And if so, what to use as a thinner (water?) and in what proportions and how to apply?

My specific problem: I have some unfinished pine 1x4s (an aquarium stand) I need to stain for color and cover with a top coat for water protection. I have a can of wb polyurethane (varathane diamond finish) and a can of varathane water based stain. Naive stain application shows uneven absorbtion. Using 1:3 poly:water as a sealer improves things a bit, but still not ideal. The goal here is to get a decent finish without using another product as a conditioner (I have more poly than I can use for this project already)

1 Answer 1


In a word: no. Okay you can in theory, but there's no guarantees. There are three schools of thought when it comes to conditioning.

  1. Flood your conditioner on, wipe off the excess, and then stain before the solvent (water in your case) dries.
  2. Apply the conditioner evenly, repeatedly reapplying as dry spots appear until you have a perfectly uniform saturation, then let it dry overnight. Once cured, scuff sand very carefully to remove and conditioner left of the surface. Then stain.
  3. Shellac. Don't worry about shellac, it's a whole other bag of problems.

To do number one you would have to introduce more water into the wood than I would say is advisable, more water = more grain raising, more warping, and the finish may start to fail to bind together which would completely defeat the purpose. Not to mention water dries so quickly you'll have trouble keeping things in solution long enough to work properly if it's a big piece.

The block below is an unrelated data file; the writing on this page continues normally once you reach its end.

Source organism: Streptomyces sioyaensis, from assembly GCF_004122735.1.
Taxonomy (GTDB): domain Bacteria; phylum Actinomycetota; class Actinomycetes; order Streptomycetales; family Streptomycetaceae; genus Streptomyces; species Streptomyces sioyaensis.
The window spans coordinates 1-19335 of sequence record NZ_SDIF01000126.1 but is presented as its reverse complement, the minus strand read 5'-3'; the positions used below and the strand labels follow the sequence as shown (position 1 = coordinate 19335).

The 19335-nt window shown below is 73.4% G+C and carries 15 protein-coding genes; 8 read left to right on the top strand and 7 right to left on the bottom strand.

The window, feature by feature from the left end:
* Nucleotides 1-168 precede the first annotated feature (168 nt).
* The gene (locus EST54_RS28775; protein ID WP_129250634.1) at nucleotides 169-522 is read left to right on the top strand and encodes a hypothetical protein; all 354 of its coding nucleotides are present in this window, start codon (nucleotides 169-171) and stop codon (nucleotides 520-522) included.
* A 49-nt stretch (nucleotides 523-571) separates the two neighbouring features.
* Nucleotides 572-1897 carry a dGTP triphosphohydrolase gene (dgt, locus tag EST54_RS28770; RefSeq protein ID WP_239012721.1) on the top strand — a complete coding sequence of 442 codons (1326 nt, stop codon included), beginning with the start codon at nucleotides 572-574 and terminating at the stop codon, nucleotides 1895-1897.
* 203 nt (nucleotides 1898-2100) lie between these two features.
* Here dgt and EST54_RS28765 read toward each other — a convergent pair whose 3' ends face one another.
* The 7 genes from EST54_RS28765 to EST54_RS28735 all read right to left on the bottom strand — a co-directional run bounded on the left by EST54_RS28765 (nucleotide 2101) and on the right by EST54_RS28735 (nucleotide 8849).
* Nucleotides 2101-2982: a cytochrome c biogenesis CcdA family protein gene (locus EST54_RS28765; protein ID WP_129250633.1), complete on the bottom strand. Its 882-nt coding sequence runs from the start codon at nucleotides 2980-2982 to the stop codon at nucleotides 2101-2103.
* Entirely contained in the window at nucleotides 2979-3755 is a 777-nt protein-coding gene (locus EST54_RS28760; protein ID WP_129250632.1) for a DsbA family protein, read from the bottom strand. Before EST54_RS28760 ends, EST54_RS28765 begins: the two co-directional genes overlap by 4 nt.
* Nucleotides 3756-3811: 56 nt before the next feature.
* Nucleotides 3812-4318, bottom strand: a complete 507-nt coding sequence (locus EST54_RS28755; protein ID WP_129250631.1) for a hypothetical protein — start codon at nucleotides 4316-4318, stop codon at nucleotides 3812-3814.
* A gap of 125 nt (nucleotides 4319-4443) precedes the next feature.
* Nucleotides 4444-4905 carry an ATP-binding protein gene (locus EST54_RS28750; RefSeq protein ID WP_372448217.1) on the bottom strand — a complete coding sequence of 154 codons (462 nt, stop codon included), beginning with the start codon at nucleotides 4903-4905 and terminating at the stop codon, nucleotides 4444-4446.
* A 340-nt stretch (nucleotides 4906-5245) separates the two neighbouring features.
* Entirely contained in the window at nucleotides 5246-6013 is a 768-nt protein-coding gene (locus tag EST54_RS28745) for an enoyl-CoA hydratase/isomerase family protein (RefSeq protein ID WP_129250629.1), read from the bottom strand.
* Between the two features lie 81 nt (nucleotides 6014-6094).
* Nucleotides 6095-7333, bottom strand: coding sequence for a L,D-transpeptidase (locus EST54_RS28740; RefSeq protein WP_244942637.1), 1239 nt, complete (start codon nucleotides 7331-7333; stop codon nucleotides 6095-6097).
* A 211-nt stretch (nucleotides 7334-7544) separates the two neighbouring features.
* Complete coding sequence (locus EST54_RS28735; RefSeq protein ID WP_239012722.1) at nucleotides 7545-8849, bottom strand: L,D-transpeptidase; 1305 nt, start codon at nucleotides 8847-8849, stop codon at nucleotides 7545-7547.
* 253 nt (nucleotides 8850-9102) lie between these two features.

You could in theory shoot for number two, but it is a technique that takes some practice and you'd be adapting methods from the world of oil based to work with water-based products which will take some experimenting. Basically you'd need to find just the right amount of dilution so that your poly behaves itself, in oil based it's about 2 to 1 mineral spirits to varnish (typically).

To be honest, this is kind of a lot of time and effort to avoid buying a $20 can of conditioner and your results will be far from a sure thing. Here's an article on conditioning with an emphasis on water based products that may help sell you on the benefits of a true conditioner. Wood Whisperer. Good Luck!

  • Canned conditioner often is a stabilized pre-mix of dewaxed shellac in alcohol, so this may not be an either/or question. Haven't used the stuff that web page is recommending, so I don't have a personal opinion on whether it's better; the illustration looks good but I'd want to try it and/or get more opinions before betting either way.
    – keshlam
    Dec 3, 2014 at 5:08
  • Sorry to disagree but shellac is not conditioner. Shellac is a sealer that just happens to mitigate botching. See rockler.com/how-to/…
    – user23534
    Dec 3, 2014 at 5:33
  • Well, you're disagreeing with some manufacturers, but that doesn't necessarily mean you're wrong.
    – keshlam
    Dec 3, 2014 at 6:06
  • Really? Which ones?
    – user23534
    Dec 3, 2014 at 6:14
  • Zissner, for one.
    – keshlam
    Dec 3, 2014 at 6:19

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